I have an alt-reality theory: The auto industry created Labor Day to sell more cars across the nation.
It’s amazing what a supercharged time for auto sales the Labor Day weekend has become. I don’t really need to be set straight as to the holiday’s origins. I know Labor Day isn't an idea that came out of a national dealer council brainstorming session.
And no, “people are not buying cars to celebrate Labor Day,” says Aaron Krane, the founder and head of Drive Motors, an online car-buying tool that’s on subscribing dealers’ websites.
Instead, consumers are deal hunting. For the auto industry, Labor Day weekend is an opportune time to dangle incentives and discounts to thin out the current model year’s inventory. (Bigger discounts come at year’s end, but inventory selections are better now.)
The auto industry loves to wrap blowout sales around holidays throughout the year. ’Tis always the season to pitch a car.
Some holidays do better than others. Car shopping spikes around Presidents Day in February, Memorial Day in May and Independence Day in July. Sorry Christopher, Columbus Day in October isn’t so razzle dazzle. But Labor Day and Christmas sure are.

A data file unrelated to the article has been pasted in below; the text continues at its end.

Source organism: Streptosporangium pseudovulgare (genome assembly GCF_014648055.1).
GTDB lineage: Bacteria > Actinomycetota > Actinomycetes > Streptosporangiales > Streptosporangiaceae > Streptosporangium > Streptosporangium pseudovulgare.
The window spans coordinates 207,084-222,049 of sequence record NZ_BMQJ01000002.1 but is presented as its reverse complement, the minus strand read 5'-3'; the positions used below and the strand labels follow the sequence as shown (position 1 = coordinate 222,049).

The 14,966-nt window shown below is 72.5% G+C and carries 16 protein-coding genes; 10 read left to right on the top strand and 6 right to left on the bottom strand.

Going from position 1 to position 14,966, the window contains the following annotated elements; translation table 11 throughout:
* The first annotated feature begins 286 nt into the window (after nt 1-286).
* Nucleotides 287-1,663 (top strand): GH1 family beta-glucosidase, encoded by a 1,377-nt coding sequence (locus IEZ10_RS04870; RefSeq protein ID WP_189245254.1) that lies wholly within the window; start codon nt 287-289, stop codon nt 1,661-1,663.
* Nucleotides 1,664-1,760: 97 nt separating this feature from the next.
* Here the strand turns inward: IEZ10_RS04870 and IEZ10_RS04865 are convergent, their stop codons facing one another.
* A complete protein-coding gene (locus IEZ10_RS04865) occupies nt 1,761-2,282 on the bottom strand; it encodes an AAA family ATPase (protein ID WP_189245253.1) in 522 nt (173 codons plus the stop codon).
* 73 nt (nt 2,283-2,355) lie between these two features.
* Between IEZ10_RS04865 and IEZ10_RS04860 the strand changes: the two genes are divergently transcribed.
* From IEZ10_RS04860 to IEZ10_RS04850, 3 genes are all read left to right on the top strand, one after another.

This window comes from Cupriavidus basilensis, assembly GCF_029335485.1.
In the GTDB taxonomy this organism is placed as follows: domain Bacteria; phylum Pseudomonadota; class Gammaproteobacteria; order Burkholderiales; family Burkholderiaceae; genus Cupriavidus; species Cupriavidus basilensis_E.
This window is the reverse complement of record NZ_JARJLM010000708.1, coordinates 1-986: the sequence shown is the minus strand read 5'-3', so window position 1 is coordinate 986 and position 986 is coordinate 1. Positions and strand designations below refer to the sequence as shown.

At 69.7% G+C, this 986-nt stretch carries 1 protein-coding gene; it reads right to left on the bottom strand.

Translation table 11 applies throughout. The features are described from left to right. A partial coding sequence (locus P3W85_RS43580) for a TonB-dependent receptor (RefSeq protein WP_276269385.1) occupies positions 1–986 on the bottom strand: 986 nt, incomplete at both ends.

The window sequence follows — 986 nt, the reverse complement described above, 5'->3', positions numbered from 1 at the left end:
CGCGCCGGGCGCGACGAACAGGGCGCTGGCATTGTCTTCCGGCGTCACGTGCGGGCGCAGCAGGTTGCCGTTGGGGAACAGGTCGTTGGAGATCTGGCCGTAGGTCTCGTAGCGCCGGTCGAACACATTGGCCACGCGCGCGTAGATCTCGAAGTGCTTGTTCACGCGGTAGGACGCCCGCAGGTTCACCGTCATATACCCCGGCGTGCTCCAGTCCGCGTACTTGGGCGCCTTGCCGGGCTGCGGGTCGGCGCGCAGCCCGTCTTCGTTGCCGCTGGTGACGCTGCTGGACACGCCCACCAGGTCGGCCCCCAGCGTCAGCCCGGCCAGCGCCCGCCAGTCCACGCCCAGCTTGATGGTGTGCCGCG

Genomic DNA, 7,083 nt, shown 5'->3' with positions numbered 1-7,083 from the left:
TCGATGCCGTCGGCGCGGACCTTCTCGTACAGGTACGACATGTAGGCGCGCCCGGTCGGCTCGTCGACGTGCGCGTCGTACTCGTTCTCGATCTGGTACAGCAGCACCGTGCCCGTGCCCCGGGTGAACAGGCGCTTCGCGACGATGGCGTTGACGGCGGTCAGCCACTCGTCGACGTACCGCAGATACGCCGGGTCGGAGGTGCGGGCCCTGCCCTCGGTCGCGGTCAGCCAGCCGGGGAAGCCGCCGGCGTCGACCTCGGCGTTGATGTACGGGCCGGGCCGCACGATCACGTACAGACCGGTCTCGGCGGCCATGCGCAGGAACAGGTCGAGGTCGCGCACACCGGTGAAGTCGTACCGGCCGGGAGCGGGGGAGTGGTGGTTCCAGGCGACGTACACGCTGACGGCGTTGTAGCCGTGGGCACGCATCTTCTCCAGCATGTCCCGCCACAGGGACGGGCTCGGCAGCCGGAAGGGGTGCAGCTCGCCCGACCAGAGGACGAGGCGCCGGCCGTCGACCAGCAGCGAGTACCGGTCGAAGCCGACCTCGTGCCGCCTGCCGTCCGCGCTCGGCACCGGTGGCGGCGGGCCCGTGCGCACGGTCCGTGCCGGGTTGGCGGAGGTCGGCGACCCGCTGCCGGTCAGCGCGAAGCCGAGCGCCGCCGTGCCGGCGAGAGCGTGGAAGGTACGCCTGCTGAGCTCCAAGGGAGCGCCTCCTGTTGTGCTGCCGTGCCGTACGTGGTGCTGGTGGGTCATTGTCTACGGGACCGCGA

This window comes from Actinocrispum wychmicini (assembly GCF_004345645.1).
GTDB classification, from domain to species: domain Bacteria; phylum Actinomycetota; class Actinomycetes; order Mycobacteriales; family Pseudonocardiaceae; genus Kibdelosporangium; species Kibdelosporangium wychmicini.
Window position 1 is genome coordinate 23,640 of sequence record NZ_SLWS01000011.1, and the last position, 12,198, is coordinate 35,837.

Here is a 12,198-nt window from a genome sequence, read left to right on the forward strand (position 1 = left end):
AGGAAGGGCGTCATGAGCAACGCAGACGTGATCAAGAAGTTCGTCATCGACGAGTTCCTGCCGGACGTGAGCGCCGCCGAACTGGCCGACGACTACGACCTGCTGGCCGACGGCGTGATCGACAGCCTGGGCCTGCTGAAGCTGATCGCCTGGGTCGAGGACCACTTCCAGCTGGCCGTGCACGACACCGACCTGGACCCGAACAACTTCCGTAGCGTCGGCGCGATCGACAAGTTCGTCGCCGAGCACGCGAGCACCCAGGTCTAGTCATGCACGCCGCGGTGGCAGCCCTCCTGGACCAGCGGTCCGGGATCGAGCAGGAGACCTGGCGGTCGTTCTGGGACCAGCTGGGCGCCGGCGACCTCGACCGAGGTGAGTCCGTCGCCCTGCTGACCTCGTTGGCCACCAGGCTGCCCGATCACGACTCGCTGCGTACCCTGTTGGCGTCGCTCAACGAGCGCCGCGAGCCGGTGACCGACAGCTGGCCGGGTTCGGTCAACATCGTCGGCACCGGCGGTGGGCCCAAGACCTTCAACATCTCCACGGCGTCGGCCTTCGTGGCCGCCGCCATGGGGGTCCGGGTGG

Dealers not only see more traffic in their showrooms on long holiday weekends, they see it on their digital car-buying tools such as Drive Motors, Krane says.
“With every passing year, online transaction activities are mirroring offline activities,” he says. “Labor Day is an example of that. The online channels are benefiting from all the seasonal promotions, rebates and discounts.”
Last year on Drive Motors, sales spiked 47% the Friday before Labor Day compared with the daily average for September 2017.
Holiday auto sales rock “because everyone is working in unison,” Krane says. “OEMs are offering rebates, dealers are promoting discounts and technologies are promoting online-transaction capabilities.”
Plus, there’s that extra day off to car shop. Happy holiday.